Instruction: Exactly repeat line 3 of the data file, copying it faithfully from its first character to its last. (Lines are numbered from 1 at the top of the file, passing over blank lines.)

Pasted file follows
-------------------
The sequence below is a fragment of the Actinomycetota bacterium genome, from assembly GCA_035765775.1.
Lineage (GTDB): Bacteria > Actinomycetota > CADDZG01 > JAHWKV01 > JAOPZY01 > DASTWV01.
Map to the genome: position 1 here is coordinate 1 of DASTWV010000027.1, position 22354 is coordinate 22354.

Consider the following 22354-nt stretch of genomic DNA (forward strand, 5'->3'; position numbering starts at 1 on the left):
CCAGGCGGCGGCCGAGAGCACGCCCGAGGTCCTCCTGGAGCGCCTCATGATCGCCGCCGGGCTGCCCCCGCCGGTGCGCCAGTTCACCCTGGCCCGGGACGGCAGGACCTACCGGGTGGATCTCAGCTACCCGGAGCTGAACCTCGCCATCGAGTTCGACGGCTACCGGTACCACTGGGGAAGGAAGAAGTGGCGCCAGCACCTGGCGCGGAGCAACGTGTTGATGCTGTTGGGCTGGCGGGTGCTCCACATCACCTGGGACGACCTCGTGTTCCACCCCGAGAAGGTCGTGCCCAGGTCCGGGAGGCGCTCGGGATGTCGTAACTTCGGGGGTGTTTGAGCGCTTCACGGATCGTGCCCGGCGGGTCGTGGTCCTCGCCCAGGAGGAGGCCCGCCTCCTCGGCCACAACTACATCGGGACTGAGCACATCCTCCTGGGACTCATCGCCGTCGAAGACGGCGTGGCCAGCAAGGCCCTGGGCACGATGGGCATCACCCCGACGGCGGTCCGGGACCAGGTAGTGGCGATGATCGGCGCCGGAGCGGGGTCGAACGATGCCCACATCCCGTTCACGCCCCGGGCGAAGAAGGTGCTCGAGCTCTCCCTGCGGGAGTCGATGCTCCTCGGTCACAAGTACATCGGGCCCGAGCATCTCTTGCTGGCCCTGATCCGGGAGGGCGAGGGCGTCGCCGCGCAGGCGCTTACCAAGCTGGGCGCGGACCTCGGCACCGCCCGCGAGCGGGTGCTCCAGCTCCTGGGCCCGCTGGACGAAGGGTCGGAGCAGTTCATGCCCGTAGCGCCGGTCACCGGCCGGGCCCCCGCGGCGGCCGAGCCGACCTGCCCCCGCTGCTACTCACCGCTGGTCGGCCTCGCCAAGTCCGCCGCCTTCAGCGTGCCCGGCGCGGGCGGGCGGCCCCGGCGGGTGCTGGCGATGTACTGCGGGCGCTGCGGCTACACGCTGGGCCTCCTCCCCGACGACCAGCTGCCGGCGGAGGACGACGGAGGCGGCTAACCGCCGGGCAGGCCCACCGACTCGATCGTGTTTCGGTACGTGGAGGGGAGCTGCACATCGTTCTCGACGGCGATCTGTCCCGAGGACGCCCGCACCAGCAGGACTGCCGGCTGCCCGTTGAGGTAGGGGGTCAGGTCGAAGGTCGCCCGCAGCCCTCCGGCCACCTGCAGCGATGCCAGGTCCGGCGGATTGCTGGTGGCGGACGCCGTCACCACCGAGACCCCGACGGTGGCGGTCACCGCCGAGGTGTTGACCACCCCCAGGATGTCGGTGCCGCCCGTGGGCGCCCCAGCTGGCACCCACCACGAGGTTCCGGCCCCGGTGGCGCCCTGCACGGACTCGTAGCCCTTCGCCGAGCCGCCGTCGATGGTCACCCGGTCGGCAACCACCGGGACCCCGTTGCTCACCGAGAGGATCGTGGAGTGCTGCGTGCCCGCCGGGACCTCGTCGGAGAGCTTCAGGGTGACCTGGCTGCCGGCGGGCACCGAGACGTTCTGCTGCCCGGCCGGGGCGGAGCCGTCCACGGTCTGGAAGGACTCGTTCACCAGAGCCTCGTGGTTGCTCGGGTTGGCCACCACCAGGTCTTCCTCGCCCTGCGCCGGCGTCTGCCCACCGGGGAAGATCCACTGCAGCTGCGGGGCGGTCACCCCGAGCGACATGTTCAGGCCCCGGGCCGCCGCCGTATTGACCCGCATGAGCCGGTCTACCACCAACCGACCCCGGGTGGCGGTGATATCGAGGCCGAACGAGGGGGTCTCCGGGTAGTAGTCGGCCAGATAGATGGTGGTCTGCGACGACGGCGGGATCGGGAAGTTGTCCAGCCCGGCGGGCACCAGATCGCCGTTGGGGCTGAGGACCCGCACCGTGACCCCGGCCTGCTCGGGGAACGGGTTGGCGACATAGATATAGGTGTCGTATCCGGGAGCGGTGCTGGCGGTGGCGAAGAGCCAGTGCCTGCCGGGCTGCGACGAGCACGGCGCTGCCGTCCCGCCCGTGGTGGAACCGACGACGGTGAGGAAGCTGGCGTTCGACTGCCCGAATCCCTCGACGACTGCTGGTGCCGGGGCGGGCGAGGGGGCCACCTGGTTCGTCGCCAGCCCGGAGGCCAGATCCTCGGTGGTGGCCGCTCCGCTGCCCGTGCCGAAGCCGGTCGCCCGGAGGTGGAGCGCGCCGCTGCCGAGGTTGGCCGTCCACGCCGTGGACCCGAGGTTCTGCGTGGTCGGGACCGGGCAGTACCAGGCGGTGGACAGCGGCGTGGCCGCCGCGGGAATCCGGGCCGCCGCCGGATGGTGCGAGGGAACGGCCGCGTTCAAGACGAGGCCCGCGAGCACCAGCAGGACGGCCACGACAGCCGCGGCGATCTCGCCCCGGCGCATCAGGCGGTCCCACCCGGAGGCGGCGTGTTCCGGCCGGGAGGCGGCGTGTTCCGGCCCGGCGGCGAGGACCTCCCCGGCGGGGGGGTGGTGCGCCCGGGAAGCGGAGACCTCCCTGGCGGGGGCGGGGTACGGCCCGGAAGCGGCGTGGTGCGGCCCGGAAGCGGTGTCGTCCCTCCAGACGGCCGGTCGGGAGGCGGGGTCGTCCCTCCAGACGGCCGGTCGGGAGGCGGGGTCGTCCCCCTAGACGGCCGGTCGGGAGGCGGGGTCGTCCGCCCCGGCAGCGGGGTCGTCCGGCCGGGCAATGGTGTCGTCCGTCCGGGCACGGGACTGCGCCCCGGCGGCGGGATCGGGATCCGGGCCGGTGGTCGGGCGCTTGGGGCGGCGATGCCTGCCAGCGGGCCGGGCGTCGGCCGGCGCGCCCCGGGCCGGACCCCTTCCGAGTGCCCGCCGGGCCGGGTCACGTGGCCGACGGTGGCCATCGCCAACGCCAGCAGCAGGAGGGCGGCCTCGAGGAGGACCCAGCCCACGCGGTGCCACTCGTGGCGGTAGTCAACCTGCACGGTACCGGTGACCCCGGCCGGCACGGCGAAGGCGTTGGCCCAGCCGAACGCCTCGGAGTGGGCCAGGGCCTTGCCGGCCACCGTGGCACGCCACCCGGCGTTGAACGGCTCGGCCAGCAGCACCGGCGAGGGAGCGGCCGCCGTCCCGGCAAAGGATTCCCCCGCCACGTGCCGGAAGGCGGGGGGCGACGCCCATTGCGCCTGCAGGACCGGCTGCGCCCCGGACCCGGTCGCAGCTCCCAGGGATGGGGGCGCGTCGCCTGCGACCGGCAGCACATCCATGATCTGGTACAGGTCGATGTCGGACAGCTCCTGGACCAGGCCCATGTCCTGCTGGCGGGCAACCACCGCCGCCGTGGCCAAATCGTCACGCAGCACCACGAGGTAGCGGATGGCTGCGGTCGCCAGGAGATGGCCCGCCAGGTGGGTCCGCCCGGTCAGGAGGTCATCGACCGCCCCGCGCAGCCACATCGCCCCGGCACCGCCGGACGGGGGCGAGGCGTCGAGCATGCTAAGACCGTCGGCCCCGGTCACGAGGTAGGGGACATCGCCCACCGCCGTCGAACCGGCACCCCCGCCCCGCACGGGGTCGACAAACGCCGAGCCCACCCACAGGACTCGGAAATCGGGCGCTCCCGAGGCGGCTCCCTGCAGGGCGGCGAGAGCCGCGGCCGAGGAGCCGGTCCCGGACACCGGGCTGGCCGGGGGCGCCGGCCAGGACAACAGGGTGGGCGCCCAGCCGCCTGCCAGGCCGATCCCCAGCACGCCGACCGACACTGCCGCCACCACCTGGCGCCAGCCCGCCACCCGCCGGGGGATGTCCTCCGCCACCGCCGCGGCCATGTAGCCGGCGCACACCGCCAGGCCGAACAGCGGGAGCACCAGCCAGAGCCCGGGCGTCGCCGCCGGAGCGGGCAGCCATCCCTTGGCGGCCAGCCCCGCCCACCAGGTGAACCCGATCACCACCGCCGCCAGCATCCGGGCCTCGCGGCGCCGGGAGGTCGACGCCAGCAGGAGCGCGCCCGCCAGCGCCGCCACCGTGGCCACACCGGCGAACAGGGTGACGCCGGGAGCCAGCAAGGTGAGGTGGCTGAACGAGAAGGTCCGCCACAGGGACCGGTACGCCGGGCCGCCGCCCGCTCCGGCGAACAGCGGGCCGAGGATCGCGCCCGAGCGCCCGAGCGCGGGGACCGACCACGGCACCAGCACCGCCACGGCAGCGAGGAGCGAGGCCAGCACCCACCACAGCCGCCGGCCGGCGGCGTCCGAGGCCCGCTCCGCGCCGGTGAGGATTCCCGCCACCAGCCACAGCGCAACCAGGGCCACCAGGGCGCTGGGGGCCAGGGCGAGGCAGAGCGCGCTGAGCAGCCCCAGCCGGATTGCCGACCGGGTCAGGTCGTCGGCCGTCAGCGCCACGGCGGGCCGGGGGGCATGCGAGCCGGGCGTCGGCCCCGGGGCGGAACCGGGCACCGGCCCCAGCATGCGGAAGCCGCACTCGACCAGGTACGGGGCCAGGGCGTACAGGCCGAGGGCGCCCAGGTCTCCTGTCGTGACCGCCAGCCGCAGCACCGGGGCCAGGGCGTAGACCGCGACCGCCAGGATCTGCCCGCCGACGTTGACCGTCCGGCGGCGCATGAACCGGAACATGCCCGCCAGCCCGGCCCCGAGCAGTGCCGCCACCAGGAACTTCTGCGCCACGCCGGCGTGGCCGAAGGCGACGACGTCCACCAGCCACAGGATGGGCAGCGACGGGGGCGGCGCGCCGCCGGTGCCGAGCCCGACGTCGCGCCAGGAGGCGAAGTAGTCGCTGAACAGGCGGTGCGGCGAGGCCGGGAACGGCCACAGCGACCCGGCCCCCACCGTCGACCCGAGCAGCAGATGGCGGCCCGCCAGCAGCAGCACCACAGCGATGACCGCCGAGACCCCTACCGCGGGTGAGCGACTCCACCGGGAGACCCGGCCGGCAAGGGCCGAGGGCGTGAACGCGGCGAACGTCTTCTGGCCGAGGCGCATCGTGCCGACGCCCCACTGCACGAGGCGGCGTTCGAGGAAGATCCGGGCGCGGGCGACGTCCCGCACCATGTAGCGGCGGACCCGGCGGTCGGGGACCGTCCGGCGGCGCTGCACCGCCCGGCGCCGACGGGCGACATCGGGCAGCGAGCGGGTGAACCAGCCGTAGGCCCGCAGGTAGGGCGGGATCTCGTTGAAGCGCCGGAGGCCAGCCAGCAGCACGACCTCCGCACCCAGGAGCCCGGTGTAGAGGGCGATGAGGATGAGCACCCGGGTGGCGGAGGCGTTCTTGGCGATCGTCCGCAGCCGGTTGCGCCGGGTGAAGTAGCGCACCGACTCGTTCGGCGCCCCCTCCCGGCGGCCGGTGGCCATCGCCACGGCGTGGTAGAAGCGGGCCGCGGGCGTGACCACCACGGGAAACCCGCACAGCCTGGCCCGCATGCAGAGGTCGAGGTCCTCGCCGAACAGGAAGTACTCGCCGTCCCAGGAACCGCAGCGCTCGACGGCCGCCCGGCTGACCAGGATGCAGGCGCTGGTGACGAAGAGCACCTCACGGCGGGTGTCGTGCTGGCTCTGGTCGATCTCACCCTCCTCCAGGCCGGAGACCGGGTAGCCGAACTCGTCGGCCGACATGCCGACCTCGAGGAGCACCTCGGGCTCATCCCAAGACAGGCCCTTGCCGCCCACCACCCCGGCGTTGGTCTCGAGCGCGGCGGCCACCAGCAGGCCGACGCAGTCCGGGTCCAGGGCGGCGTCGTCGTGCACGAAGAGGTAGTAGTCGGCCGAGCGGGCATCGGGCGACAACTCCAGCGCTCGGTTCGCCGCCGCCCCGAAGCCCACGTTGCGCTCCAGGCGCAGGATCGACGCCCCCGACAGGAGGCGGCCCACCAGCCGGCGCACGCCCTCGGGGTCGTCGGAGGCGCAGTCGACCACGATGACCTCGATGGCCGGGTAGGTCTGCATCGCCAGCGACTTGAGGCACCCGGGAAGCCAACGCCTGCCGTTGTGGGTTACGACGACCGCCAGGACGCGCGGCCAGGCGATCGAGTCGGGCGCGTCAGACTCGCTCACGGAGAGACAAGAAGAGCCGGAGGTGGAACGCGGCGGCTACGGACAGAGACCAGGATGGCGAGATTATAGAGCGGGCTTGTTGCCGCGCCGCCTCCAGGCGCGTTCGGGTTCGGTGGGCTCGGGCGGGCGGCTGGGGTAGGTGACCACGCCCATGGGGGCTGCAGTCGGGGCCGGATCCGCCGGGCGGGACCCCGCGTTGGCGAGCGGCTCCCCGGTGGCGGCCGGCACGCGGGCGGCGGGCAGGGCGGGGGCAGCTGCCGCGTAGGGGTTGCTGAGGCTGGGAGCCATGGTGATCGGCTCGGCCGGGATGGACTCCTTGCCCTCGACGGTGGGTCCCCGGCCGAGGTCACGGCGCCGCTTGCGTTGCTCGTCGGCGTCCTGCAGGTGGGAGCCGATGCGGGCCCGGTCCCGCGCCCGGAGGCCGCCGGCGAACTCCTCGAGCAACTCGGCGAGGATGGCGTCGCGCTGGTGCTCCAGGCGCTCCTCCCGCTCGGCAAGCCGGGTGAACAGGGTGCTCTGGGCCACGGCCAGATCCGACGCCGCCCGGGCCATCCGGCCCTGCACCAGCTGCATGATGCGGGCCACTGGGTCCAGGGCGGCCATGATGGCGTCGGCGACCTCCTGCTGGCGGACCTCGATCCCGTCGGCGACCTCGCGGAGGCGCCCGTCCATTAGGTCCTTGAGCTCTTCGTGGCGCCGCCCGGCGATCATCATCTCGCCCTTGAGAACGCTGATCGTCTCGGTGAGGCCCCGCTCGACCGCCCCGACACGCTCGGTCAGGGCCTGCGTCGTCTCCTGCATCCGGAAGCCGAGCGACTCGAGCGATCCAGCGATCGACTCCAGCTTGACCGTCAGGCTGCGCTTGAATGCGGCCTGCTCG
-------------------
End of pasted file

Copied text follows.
Map to the genome: position 1 here is coordinate 1 of DASTWV010000027.1, position 22354 is coordinate 22354.